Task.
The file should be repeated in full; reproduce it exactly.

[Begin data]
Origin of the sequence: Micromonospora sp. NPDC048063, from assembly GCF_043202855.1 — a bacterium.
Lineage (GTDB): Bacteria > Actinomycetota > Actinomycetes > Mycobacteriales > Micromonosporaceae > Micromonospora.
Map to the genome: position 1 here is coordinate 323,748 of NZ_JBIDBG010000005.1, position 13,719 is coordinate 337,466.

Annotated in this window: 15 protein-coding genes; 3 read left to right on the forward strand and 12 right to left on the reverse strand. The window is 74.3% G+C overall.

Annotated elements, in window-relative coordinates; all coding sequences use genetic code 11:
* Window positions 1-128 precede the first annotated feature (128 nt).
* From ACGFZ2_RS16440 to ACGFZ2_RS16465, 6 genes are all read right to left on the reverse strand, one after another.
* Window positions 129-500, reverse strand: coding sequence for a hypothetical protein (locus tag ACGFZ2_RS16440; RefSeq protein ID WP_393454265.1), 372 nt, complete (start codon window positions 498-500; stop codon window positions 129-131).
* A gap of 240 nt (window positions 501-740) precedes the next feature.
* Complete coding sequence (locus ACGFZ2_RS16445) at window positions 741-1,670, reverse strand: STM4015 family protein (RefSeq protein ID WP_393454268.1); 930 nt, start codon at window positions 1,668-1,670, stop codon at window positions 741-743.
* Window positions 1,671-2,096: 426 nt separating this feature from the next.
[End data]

Origin of the sequence: Micromonospora sp. NPDC048063, from assembly GCF_043202855.1 — a bacterium.
Lineage (GTDB): Bacteria > Actinomycetota > Actinomycetes > Mycobacteriales > Micromonosporaceae > Micromonospora.
Map to the genome: position 1 here is coordinate 323,748 of NZ_JBIDBG010000005.1, position 13,719 is coordinate 337,466.

Annotated in this window: 15 protein-coding genes; 3 read left to right on the forward strand and 12 right to left on the reverse strand. The window is 74.3% G+C overall.

Annotated elements, in window-relative coordinates; all coding sequences use genetic code 11:
* Window positions 1-128 precede the first annotated feature (128 nt).
* From ACGFZ2_RS16440 to ACGFZ2_RS16465, 6 genes are all read right to left on the reverse strand, one after another.
* Window positions 129-500, reverse strand: coding sequence for a hypothetical protein (locus tag ACGFZ2_RS16440; RefSeq protein ID WP_393454265.1), 372 nt, complete (start codon window positions 498-500; stop codon window positions 129-131).
* A gap of 240 nt (window positions 501-740) precedes the next feature.
* Complete coding sequence (locus ACGFZ2_RS16445) at window positions 741-1,670, reverse strand: STM4015 family protein (RefSeq protein ID WP_393454268.1); 930 nt, start codon at window positions 1,668-1,670, stop codon at window positions 741-743.
* Window positions 1,671-2,096: 426 nt separating this feature from the next.